Prealbumin Blood Test
This test measures the amount of prealbumin in the blood. Prealbumin is a protein that is made in the liver and released in the blood. It helps carry certain hormones that regulate the way the body uses energy and other substances through the blood.
When prealbumin levels are lower than normal, it may be a sign of a poor diet (malnutrition). Your doctor may use the results of this test to make changes in your diet. He or she also may use the results to see how well supplements or protein replacement fluids are working.
Other health problems also may cause your levels to drop. You may need another blood test to be sure that a poor diet is the reason for your low prealbumin levels.
Why It Is Done
A prealbumin blood test is done to:
- Check for signs of a poor diet (malnutrition).
- Find out if you're getting enough nutrients, mainly protein, in your diet. Protein is important for tissue growth and tissue healing.
- Keep track of your nutrition while you're in the hospital or before and after surgery. Poor nutrition can slow healing and recovery.
- See how well supplements or protein replacement fluids are working.
How To Prepare
Before your prealbumin test, tell your doctor if you:
- Are taking any prescription or over-the-counter medicines.
- Are or might be pregnant.
Talk to your doctor about any concerns you have regarding the need for the test, its risks, how it will be done, or what the results will mean. To help you understand the importance of this test, fill out the medical test information form (What is a PDF document?).
How It Is Done
The health professional taking a sample of your blood will:
- Wrap an elastic band around your upper arm to stop the flow of blood. This makes the veins below the band larger so it is easier to put a needle into the vein.
- Clean the needle site with alcohol.
- Put the needle into the vein. More than one needle stick may be needed.
- Attach a tube to the needle to fill it with blood.
- Remove the band from your arm when enough blood is collected.
- Put a gauze pad or cotton ball over the needle site as the needle is removed.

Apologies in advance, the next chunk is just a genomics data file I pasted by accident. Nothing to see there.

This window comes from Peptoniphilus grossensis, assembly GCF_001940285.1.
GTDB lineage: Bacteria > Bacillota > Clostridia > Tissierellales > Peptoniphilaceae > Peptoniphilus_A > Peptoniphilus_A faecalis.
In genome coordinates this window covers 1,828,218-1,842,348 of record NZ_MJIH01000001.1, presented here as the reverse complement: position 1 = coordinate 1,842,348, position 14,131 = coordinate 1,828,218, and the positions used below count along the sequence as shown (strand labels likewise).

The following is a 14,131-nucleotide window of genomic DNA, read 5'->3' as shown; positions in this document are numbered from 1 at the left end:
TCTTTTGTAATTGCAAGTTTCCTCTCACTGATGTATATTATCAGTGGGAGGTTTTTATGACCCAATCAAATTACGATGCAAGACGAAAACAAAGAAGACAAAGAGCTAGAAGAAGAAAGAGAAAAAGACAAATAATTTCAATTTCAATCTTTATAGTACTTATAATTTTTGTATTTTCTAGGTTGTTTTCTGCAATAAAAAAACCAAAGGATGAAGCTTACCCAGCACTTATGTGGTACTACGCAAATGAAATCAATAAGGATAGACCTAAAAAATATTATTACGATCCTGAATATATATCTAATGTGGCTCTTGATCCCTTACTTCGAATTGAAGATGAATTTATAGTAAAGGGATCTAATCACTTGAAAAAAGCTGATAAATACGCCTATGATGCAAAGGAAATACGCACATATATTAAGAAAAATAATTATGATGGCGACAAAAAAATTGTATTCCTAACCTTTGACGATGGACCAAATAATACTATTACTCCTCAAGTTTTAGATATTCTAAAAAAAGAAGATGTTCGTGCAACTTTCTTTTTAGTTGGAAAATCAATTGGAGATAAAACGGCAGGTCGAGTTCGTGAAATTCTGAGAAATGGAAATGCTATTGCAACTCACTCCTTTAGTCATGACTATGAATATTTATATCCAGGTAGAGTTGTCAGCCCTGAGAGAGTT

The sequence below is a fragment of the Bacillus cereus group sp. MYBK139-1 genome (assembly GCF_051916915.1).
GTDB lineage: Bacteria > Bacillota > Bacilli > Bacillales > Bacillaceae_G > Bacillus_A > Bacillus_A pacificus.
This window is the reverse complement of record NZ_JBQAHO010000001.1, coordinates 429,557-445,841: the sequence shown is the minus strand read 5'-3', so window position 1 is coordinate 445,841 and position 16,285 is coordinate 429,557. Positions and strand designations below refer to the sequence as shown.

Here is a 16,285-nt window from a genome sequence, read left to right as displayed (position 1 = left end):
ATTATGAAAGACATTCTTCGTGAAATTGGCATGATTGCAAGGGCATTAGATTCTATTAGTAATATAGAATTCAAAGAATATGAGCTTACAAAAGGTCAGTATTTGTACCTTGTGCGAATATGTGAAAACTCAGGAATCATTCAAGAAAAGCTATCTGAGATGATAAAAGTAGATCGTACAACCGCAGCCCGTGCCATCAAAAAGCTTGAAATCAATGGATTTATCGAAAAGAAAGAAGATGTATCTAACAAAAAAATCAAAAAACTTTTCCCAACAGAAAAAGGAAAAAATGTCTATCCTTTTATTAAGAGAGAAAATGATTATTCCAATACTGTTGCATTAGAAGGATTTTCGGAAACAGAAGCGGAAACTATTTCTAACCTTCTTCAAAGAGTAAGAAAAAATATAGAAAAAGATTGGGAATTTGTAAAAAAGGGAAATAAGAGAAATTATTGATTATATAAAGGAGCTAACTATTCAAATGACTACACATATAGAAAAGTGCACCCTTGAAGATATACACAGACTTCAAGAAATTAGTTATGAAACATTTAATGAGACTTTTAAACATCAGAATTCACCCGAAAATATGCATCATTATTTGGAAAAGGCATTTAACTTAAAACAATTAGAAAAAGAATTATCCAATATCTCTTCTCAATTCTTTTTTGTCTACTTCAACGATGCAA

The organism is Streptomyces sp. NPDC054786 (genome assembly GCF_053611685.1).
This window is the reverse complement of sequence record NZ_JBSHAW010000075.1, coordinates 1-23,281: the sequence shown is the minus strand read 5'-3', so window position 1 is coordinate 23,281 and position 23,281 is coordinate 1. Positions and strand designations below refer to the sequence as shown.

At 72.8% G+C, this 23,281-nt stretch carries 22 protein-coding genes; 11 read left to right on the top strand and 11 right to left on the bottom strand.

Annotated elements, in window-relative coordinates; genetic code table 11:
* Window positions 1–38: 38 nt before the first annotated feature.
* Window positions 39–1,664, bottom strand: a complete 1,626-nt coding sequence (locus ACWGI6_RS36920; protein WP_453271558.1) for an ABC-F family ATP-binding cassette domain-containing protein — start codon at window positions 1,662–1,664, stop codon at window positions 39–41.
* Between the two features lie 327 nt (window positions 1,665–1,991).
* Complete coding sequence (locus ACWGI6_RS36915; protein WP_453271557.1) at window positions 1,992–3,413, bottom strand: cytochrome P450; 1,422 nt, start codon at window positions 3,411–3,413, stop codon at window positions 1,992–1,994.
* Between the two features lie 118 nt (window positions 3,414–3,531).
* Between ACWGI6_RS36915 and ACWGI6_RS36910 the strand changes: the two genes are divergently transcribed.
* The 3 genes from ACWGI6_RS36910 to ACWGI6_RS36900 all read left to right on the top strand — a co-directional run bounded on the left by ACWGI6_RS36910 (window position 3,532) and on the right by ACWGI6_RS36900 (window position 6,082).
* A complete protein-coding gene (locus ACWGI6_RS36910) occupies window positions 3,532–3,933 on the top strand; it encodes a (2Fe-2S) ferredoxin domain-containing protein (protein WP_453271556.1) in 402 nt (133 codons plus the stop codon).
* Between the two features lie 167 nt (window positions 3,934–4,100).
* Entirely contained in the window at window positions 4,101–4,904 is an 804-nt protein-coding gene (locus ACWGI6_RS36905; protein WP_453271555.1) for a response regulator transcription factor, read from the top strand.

- Put pressure on the site and then put on a bandage.
How It Feels
The blood sample is taken from a vein in your arm. An elastic band is wrapped around your upper arm. It may feel tight. You may feel nothing at all from the needle, or you may feel a quick sting or pinch.
There is very little chance of a problem from having a blood sample taken from a vein.
- You may get a small bruise at the site. You can lower the chance of bruising by keeping pressure on the site for several minutes.
- In rare cases, the vein may become swollen after the blood sample is taken. This problem is called phlebitis. A warm compress can be used several times a day to treat this.
This test measures the amount of prealbumin in the blood.
The normal values listed here-called a reference range-are just a guide. These ranges vary from lab to lab, and your lab may have a different range for what's normal. Your lab report should contain the range your lab uses. Also, your doctor will evaluate your results based on your health and other factors. This means that a value that falls outside the normal values listed here may still be normal for you or your lab.
High prealbumin levels may be caused by:
- Hodgkin's lymphoma.
- Kidney problems.
- Being pregnant.
Low prealbumin levels may be caused by:
- A poor diet (malnutrition).
- Liver problems.
- Lack of zinc in the diet.
What Affects the Test
You may not be able to have the test or the results may not be helpful if:
- You're taking certain medicines, such as estrogens, androgens, birth control pills, amiodarone (a heart rhythm-control medicine), anabolic steroids, or prednisolone (a type of steroid medicine).
- You have a long-term (chronic) health problem, especially if the condition interferes with what you're able to eat or drink.
- You're pregnant.
What To Think About
- The prealbumin blood test is often better than an albumin protein test to check for signs of malnutrition. An albumin test can show changes in your protein levels over the past few weeks. But a prealbumin test shows these changes over an even shorter period of time (a couple of days). The sooner your doctor can see changes in your protein levels, the sooner he or she will know if you need to make any changes in your diet or if supplements or protein replacement fluids are working.
- Your doctor may order a total serum protein test to be sure that a poor diet is the reason for your low prealbumin levels.
- Fischbach FT, Dunning MB III, eds. (2009). Manual of Laboratory and Diagnostic Tests, 8th ed. Philadelphia: Lippincott Williams and Wilkins.
Other Works Consulted
- Litchford MD (2012). Clinical: Biochemical assessment. In LK Mahan et al., eds., Krause's Food and the Nutrition Care Process, 13th ed., pp. 191-208. St Louis: Saunders.
- Pagana KD, Pagana TJ (2010). Mosby's Manual of Diagnostic and Laboratory Tests, 4th ed. St. Louis: Mosby Elsevier.
Primary Medical Reviewer E. Gregory Thompson, MD - Internal Medicine
Anne C. Poinier, MD - Internal Medicine
Adam Husney, MD - Family Medicine
Martin J. Gabica, MD - Family Medicine
Specialist Medical Reviewer Jerome B. Simon, MD, FRCPC, FACP - Gastroenterology
Current as ofOctober 9, 2017
Current as of: October 9, 2017
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